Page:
Last Tuesday, the U.S. surgeon general made a statement that skin cancer is a major public health problem (one that, annually, is diagnosed more than breast, colon, lung, and prostate cancer… combined), and issued a call to action to prevent it, CNN reports.
The first time I traveled out of the country was when I went to Costa Rica when I was 14. I remember being extremely excited, and in the midst of my excitement, I decided that it would be a good idea to go to a tanning bed to “prepare” my skin for the intense Central American sun.
Being a vague mix of northern European ethnicities, my pink-tinged porcelain skin is always ill-fitted for such sunny adventures, but as long as I have my SPF 800*, I’m good to go. I ended up getting badly burned on my trip despite my warped version of preparation, and had a triangular tan line on my back for nearly a year afterwards**. And besides, according to the CDC, “A base tan does little to protect you from future damage to your skin caused by UV exposure.” We can add that to my list of things I wish I knew when I was younger.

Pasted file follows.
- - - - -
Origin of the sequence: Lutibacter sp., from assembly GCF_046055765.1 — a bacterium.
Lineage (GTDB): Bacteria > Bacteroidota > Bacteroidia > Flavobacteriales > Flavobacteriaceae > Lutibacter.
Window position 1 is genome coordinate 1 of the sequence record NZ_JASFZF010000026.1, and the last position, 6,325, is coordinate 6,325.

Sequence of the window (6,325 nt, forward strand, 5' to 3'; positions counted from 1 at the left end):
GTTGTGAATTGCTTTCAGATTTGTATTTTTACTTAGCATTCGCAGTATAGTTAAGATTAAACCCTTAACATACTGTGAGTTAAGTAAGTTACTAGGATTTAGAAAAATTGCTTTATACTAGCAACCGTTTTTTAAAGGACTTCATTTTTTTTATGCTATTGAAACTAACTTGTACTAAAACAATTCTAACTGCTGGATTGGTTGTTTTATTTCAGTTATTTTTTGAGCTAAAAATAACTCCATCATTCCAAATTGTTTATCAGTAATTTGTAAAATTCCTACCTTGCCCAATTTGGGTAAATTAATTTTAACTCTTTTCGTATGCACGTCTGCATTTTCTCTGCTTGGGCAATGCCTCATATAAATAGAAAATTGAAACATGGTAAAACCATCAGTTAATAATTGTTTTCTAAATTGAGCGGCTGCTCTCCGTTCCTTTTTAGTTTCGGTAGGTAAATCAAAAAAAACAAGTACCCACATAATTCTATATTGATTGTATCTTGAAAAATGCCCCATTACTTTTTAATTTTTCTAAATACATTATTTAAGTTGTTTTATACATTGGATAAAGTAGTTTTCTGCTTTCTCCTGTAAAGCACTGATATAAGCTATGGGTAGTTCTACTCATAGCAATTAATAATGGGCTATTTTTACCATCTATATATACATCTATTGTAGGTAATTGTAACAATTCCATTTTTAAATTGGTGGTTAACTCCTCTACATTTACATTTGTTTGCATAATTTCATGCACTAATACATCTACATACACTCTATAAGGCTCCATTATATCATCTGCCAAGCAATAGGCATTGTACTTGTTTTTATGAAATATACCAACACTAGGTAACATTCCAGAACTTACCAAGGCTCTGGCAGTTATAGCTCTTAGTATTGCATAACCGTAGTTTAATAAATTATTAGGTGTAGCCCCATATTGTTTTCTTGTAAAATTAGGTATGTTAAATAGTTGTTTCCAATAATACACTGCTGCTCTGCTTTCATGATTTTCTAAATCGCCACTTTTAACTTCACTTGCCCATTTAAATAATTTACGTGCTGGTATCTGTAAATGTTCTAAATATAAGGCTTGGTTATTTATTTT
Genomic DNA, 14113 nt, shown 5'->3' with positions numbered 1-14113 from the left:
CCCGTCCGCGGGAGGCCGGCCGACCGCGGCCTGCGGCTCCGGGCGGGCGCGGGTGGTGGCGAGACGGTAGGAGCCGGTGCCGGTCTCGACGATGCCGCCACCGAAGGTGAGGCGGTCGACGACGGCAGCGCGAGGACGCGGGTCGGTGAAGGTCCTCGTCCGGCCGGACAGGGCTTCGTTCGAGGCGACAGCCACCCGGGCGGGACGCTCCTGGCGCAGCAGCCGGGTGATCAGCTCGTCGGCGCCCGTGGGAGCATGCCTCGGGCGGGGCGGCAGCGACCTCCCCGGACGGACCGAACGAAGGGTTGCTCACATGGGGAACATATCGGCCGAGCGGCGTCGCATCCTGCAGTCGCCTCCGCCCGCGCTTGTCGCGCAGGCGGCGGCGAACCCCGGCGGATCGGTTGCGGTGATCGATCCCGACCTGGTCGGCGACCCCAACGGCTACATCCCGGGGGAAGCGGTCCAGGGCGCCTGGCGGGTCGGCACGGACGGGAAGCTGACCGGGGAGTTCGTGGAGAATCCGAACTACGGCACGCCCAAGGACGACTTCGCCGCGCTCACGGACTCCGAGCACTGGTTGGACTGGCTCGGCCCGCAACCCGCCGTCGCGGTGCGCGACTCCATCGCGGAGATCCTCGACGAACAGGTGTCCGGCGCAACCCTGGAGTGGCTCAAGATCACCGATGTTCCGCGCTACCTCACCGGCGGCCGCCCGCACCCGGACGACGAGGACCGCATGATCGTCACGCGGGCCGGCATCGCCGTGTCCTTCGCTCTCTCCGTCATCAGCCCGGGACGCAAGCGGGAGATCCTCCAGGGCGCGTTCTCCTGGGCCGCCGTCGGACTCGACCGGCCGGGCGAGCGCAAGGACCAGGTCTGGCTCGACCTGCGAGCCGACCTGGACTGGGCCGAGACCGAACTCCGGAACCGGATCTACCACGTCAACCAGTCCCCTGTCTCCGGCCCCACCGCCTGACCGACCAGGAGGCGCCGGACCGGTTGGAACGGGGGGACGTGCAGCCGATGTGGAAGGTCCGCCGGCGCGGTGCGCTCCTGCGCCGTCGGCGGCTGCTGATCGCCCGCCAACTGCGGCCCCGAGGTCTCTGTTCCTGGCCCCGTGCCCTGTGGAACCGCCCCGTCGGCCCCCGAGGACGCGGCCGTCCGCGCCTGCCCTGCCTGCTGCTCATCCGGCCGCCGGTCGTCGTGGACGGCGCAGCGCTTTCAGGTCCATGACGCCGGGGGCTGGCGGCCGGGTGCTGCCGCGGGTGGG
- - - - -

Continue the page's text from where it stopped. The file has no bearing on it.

Unfortunately, I was not alone in my use of tanning beds, and the trend still continues today.
A few years ago, I saw a chilling YouTube video discussing the risks of using tanning beds and skin cancer in general. It has stuck with me to this day:
The incidence of skin cancer is increasing, but awareness can lead to prevention. You can start by checking out the CDC’s sun safety page for more information.
*This is an exaggeration.
**This is not an exaggeration.